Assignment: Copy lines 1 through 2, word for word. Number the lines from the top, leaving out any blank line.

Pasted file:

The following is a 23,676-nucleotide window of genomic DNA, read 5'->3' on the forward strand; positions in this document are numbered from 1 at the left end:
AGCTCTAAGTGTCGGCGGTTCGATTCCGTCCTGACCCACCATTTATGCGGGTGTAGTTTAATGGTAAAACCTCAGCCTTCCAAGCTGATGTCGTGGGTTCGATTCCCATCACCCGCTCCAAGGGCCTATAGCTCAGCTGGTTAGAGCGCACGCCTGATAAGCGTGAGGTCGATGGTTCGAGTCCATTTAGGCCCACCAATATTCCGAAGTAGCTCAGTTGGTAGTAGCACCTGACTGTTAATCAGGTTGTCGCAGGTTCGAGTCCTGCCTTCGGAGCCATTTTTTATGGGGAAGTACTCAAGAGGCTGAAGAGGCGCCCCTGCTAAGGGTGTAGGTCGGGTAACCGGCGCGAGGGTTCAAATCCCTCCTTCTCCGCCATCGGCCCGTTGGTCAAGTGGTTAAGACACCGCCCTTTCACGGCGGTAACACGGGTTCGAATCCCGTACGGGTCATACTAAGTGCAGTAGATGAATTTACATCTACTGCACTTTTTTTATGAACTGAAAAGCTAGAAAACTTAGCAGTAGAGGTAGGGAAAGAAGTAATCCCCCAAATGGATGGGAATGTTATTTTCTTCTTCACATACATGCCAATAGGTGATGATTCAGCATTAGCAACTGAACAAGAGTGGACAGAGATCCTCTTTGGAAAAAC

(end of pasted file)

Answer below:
The following is a 23,676-nucleotide window of genomic DNA, read 5'->3' on the forward strand; positions in this document are numbered from 1 at the left end:
AGCTCTAAGTGTCGGCGGTTCGATTCCGTCCTGACCCACCATTTATGCGGGTGTAGTTTAATGGTAAAACCTCAGCCTTCCAAGCTGATGTCGTGGGTTCGATTCCCATCACCCGCTCCAAGGGCCTATAGCTCAGCTGGTTAGAGCGCACGCCTGATAAGCGTGAGGTCGATGGTTCGAGTCCATTTAGGCCCACCAATATTCCGAAGTAGCTCAGTTGGTAGTAGCACCTGACTGTTAATCAGGTTGTCGCAGGTTCGAGTCCTGCCTTCGGAGCCATTTTTTATGGGGAAGTACTCAAGAGGCTGAAGAGGCGCCCCTGCTAAGGGTGTAGGTCGGGTAACCGGCGCGAGGGTTCAAATCCCTCCTTCTCCGCCATCGGCCCGTTGGTCAAGTGGTTAAGACACCGCCCTTTCACGGCGGTAACACGGGTTCGAATCCCGTACGGGTCATACTAAGTGCAGTAGATGAATTTACATCTACTGCACTTTTTTTATGAACTGAAAAGCTAGAAAACTTAGCAGTAGAGGTAGGGAAAGAAGTAATCCCCCAAATGGATGGGAATGTTATTTTCTTCTTCACATACATGCCAATAGGTGATGATTCAGCATTAGCAACTGAACAAGAGTGGACAGAGATCCTCTTTGGAAAAAC